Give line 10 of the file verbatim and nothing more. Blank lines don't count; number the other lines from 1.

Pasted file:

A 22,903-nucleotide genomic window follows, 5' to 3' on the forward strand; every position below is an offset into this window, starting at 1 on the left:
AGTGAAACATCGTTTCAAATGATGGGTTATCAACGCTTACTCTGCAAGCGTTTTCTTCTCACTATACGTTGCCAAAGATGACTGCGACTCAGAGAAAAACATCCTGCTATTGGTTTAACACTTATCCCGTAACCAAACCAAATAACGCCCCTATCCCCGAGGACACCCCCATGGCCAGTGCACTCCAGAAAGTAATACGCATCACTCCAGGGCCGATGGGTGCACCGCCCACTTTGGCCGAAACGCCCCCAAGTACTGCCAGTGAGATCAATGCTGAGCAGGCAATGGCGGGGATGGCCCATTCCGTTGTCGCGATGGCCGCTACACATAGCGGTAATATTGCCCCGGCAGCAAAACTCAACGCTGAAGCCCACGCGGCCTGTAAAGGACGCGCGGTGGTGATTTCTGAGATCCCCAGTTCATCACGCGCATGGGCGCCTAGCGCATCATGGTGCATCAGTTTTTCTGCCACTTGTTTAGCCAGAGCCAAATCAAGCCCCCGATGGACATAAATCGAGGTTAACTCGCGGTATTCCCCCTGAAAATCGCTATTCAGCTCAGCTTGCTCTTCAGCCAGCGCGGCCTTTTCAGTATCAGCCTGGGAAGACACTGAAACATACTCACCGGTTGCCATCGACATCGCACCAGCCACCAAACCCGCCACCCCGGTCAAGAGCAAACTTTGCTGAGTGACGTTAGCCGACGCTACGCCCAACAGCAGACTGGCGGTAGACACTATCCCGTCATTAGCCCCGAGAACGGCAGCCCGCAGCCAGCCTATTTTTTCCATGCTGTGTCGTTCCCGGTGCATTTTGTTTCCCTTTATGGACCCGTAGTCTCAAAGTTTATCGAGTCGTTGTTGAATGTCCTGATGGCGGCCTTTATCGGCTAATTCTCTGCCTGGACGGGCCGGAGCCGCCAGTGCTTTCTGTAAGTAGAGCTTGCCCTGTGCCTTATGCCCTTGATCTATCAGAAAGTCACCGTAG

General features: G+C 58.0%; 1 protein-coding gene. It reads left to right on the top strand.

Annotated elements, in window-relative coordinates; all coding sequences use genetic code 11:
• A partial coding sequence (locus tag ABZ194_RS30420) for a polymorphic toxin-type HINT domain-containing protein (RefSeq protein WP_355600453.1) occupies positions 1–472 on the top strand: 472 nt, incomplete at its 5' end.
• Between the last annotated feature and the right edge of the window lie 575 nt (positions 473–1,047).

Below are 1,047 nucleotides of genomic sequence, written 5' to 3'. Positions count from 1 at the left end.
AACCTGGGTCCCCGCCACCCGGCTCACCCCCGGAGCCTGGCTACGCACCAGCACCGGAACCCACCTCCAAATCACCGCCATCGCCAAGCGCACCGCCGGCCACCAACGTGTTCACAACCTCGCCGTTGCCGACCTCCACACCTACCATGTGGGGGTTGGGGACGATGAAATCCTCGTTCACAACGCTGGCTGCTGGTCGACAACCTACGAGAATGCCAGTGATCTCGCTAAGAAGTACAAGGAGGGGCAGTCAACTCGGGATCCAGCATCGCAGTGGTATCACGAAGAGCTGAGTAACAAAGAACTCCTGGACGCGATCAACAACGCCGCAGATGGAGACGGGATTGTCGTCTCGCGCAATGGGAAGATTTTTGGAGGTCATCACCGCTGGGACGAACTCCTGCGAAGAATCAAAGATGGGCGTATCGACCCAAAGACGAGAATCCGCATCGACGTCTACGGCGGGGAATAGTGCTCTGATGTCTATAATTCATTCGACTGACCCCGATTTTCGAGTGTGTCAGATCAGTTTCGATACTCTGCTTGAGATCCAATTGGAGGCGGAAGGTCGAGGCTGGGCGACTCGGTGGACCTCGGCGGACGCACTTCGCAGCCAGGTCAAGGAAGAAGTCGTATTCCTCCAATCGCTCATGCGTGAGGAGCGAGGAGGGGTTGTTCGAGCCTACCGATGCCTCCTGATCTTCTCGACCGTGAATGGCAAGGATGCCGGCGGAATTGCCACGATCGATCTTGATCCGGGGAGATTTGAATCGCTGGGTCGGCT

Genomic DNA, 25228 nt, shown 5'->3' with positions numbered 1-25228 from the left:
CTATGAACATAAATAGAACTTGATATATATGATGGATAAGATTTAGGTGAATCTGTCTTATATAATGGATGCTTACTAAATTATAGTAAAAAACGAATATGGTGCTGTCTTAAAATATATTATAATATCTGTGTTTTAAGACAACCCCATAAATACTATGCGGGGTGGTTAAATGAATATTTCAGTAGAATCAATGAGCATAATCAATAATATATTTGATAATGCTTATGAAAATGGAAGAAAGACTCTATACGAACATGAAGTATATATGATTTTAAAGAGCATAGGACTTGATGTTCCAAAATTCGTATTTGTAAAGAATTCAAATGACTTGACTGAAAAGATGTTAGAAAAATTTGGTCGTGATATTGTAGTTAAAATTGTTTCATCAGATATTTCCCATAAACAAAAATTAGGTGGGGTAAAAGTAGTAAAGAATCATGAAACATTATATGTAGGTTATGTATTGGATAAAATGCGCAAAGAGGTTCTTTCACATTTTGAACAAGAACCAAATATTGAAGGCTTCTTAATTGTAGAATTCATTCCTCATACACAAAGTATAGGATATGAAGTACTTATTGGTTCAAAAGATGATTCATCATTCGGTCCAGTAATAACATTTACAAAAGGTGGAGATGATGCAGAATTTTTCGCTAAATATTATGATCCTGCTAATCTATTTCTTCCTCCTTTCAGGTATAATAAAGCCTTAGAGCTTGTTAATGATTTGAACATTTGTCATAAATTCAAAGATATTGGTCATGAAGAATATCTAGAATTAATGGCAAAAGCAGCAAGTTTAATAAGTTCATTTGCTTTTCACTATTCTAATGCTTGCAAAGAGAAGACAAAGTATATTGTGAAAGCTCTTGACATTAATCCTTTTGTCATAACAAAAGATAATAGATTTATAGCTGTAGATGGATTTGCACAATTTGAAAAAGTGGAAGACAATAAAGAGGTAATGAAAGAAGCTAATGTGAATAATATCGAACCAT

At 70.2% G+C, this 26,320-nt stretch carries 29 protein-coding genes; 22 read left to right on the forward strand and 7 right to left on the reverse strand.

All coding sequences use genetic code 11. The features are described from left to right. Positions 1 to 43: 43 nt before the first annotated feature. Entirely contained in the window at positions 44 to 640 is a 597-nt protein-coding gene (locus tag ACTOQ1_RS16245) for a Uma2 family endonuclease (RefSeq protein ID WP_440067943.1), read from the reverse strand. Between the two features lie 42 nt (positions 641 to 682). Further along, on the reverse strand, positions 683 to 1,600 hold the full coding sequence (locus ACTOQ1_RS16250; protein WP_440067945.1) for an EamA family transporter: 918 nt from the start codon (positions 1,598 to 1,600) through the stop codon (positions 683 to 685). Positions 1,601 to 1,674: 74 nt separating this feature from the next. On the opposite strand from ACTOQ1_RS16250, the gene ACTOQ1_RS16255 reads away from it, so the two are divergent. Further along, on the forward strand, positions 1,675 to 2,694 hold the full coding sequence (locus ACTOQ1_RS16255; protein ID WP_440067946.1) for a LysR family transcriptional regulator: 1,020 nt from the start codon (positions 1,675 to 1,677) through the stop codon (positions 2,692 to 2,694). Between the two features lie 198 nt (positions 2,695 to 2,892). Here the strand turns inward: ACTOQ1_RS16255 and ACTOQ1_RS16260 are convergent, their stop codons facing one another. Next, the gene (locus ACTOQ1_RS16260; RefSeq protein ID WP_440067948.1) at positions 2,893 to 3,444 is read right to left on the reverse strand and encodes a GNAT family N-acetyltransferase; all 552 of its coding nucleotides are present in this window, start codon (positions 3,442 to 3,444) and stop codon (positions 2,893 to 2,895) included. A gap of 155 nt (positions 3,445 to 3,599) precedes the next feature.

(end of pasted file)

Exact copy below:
CTATGAACATAAATAGAACTTGATATATATGATGGATAAGATTTAGGTGAATCTGTCTTATATAATGGATGCTTACTAAATTATAGTAAAAAACGAATATGGTGCTGTCTTAAAATATATTATAATATCTGTGTTTTAAGACAACCCCATAAATACTATGCGGGGTGGTTAAATGAATATTTCAGTAGAATCAATGAGCATAATCAATAATATATTTGATAATGCTTATGAAAATGGAAGAAAGACTCTATACGAACATGAAGTATATATGATTTTAAAGAGCATAGGACTTGATGTTCCAAAATTCGTATTTGTAAAGAATTCAAATGACTTGACTGAAAAGATGTTAGAAAAATTTGGTCGTGATATTGTAGTTAAAATTGTTTCATCAGATATTTCCCATAAACAAAAATTAGGTGGGGTAAAAGTAGTAAAGAATCATGAAACATTATATGTAGGTTATGTATTGGATAAAATGCGCAAAGAGGTTCTTTCACATTTTGAACAAGAACCAAATATTGAAGGCTTCTTAATTGTAGAATTCATTCCTCATACACAAAGTATAGGATATGAAGTACTTATTGGTTCAAAAGATGATTCATCATTCGGTCCAGTAATAACATTTACAAAAGGTGGAGATGATGCAGAATTTTTCGCTAAATATTATGATCCTGCTAATCTATTTCTTCCTCCTTTCAGGTATAATAAAGCCTTAGAGCTTGTTAATGATTTGAACATTTGTCATAAATTCAAAGATATTGGTCATGAAGAATATCTAGAATTAATGGCAAAAGCAGCAAGTTTAATAAGTTCATTTGCTTTTCACTATTCTAATGCTTGCAAAGAGAAGACAAAGTATATTGTGAAAGCTCTTGACATTAATCCTTTTGTCATAACAAAAGATAATAGATTTATAGCTGTAGATGGATTTGCACAATTTGAAAAAGTGGAAGACAATAAAGAGGTAATGAAAGAAGCTAATGTGAATAATATCGAACCAT